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Using GoogleDrive in Higher Education

posted Jul 3, 2013, 2:42 AM by Ben Jane   [ updated Aug 25, 2013, 12:01 AM ]

I've been using Google Drive over the last year and increasingly finding myself evangelising about the ease with which it can be used and the number of possibilities that it presents in the pursuit of more effective teaching and administration. I thought it was about time I committed some of these thoughts to a blog so here is a brief explanation of what Google drive has to offer and a few ways in which I have used it. If you have more ideas or want to get in touch then please do at bjane@marjon.ac.uk or @benjanefitness.

 


What is Google Drive?

Google Drive is the home of google docs and is somewhere that you can store documents online and then access them from any computer that has an internet connection. This is similar to Dropbox and just as you can in Dropbox, you can also share documents by copying the URL of the document, customising the access settings and passing this on to others. The significant differences between Drive and Dropbox are that you can create documents from within Drive, just as you would with any Office software (Word, Powerpoint etc) and you can have a number of people collaborating on the same document, at the same time within Drive. It is this combination of features that makes Google Drive a fantastic tool for learning.

 

Using Google Drive for teaching & learning.

Here are some examples of how I have used Drive with my students.

 

Collaborative revision session

When taking a final revision session for an upcoming exam, I took a blank Google Document (like Word) and created 4 pages, each titled with one of the four areas of the exam. I put students into small groups and tasked them with looking through the lecture notes and adding any relevant revision points to the document under the area that they had been asked to focus on. The result…a revision document created by 8 student sub-groups at the same, and already posted on LearningSpace for them to access after the session

 

Collaborative Conference Notes

I recently attended a great conference at Cardiff University Medical School. On returning home I wanted to do something with my notes so I created another Google Document with my notes on it and embedded links to the journals that were discussed and profiles for the presenters. I also added a colour coding adding some of my thoughts in one colour and the opportunity for others to reply to my thoughts in another colour. I then tweeted and emailed the URL for the notes, and made them available for editing by anyone. This opened the potential for extending the conversations beyond the conference in terms of both time and people. The notes can be found here.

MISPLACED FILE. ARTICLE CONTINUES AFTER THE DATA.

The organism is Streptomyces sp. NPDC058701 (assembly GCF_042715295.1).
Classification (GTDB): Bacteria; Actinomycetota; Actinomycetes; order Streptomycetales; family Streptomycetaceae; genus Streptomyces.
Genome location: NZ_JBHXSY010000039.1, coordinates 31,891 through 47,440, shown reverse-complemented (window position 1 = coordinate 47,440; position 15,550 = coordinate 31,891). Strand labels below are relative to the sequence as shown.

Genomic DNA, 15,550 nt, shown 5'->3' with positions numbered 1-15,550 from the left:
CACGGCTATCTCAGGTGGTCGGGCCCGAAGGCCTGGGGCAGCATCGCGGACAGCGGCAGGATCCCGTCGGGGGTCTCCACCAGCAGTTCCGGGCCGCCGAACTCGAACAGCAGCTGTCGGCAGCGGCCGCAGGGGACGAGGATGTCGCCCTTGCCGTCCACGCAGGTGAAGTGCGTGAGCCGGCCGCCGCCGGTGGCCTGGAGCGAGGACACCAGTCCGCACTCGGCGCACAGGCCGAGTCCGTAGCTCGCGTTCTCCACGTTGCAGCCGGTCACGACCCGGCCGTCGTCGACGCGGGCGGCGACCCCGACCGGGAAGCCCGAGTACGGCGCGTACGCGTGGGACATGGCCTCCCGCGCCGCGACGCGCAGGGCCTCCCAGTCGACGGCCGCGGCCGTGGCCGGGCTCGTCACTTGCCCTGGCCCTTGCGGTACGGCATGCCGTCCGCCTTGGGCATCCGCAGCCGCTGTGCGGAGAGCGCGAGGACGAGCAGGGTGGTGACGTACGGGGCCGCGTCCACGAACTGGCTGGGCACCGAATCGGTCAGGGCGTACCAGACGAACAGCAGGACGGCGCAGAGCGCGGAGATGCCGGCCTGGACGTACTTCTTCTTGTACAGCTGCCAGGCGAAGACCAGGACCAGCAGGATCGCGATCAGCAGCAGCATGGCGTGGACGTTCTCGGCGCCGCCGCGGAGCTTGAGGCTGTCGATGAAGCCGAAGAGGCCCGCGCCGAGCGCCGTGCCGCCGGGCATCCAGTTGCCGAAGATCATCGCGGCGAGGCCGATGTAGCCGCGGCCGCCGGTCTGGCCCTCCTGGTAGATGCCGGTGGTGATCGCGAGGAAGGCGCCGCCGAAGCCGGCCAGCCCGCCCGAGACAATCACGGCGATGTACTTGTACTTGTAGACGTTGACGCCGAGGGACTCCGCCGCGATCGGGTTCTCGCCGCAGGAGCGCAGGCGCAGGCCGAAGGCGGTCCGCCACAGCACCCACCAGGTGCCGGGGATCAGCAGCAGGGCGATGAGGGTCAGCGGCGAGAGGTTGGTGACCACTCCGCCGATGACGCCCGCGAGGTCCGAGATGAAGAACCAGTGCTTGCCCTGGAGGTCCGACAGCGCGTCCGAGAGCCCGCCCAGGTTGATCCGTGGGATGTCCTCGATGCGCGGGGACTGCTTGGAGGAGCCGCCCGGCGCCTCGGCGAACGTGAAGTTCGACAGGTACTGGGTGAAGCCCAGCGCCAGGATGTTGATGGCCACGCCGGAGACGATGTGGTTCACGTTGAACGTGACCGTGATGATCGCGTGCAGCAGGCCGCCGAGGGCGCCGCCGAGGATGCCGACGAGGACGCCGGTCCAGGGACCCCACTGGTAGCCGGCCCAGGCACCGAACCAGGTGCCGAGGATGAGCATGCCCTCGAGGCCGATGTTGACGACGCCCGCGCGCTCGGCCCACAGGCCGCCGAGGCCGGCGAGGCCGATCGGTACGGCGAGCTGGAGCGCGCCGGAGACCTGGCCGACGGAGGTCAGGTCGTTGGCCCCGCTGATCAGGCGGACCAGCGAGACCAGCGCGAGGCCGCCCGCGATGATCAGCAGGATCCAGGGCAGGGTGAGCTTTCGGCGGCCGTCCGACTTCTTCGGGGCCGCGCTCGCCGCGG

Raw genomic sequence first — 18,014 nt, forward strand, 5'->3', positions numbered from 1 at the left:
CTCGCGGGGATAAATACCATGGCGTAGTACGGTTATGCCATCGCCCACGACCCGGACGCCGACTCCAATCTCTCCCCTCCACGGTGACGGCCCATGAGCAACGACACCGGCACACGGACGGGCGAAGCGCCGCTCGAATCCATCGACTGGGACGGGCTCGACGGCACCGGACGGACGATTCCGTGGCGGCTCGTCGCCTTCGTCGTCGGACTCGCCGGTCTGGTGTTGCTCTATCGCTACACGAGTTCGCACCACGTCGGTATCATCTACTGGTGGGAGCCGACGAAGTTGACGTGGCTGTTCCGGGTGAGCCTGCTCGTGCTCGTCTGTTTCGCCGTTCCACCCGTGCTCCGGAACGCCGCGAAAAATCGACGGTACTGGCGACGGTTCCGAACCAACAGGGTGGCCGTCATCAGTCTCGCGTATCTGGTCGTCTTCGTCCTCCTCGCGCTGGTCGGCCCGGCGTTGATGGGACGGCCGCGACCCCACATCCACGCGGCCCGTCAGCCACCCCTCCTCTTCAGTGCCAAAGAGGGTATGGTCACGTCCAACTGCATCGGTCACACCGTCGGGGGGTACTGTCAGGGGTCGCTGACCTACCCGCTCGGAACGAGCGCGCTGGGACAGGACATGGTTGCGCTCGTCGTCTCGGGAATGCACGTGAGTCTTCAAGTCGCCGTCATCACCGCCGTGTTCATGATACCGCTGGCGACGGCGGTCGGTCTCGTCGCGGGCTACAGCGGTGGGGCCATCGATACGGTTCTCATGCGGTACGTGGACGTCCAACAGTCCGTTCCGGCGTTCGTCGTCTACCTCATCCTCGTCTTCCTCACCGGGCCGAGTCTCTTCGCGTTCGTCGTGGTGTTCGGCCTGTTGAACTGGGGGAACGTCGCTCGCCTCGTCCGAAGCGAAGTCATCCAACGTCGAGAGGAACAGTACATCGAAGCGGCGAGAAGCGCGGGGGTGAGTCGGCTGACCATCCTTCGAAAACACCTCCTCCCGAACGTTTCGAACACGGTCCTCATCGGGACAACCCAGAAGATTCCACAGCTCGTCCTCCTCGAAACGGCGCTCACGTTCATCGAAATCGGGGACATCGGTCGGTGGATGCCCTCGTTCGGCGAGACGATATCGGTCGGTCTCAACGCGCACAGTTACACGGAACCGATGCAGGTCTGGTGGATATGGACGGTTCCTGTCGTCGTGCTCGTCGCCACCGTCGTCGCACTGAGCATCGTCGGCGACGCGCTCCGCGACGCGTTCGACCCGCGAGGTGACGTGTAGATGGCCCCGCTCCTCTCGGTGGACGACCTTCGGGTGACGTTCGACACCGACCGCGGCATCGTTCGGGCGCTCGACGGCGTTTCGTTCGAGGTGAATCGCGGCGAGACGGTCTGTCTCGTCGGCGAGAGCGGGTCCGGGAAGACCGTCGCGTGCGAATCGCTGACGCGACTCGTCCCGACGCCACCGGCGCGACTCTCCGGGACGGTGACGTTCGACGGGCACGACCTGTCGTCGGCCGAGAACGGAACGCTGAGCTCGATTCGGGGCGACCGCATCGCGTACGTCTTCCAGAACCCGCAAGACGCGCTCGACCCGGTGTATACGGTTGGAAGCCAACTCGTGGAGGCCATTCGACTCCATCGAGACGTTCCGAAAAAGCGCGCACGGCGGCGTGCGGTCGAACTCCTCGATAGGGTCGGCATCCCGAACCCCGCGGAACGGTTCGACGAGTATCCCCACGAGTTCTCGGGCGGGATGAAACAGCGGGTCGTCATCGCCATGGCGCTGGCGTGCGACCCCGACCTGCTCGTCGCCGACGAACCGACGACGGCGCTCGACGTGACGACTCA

Lab Data collection

When leading an exercise physiology lab I will often set up a Google Spreadsheet so that student sub-groups can populate the data collection table simultaneously. The graphs can be set up prior to data input, the URL posted to LearningSpace prior to the lab and students can access this between labs and in any future labs that progress with similar procedures. All of which saves me time in posting and re-posting collected data.

 

Collaborative Presentations

A colleague and I were asked to present at a Coaching Conference on the topic of technology in coaching. We created a presentation in Google Slides which I would accept is not quite as fancy as Prezi, or even PowerPoint in some ways, but the ability to share and open the slides for collaboration makes up for this. We posted the URL on twitter straight after the conference and those that were present on the day or those that accessed the presentation from further afield could add their own contributions to the slides. The slides can be found, and edited by following this link.

 

Using Google Drive for administrative tasks

Here are some examples of how I have used Drive in the administrative tasks that are a joyful part of my job.

 

Creating Forms

There is a great form creator in Google Drive that I have used for taking expressions of interest, gathering information prior to departmental meetings and data collection for research projects. They are really quick to create, have a range of question type options and can be shared easily via a URL. They can also look professional and have images added to them if required. I have created a flowery, yet brief example here and if you fill it out you can see the results here. Access to the results spreadsheet can be managed so it can be shared with no-one, invited guests only or anyone with a link.

 

Project/Data Management

If I am working with a number of people and it is beneficial for me to have them all update various information for a spreadsheet then Google Drive presents an opportunity for me to create a spreadsheet as I might in Excel but by sharing the URL and allowing the team to edit the spreadsheet themselves, simultaneously if needed, then I prevent the need for them all to email me with information that I then have to add to the single updated version of the document. Once again, time saved.

 

Final Thoughts

In my experience, the two most common barriers to people using technology are that it is too complicated or takes too long to create. If you have used any of the Microsoft Office suite (Word, Powerpoint, Excel) then you will be able to use Google Drive. Looking through the examples I have posted above, there are not only examples that are beneficial to student learning but in almost all of them the net gain in terms of time invested compared to time gained for me is in my favour. As with all technology the best advice I have for anyone is to get on with it and have a play and I would love to hear from you if you have any other examples of good practice that can be shared.

 

 

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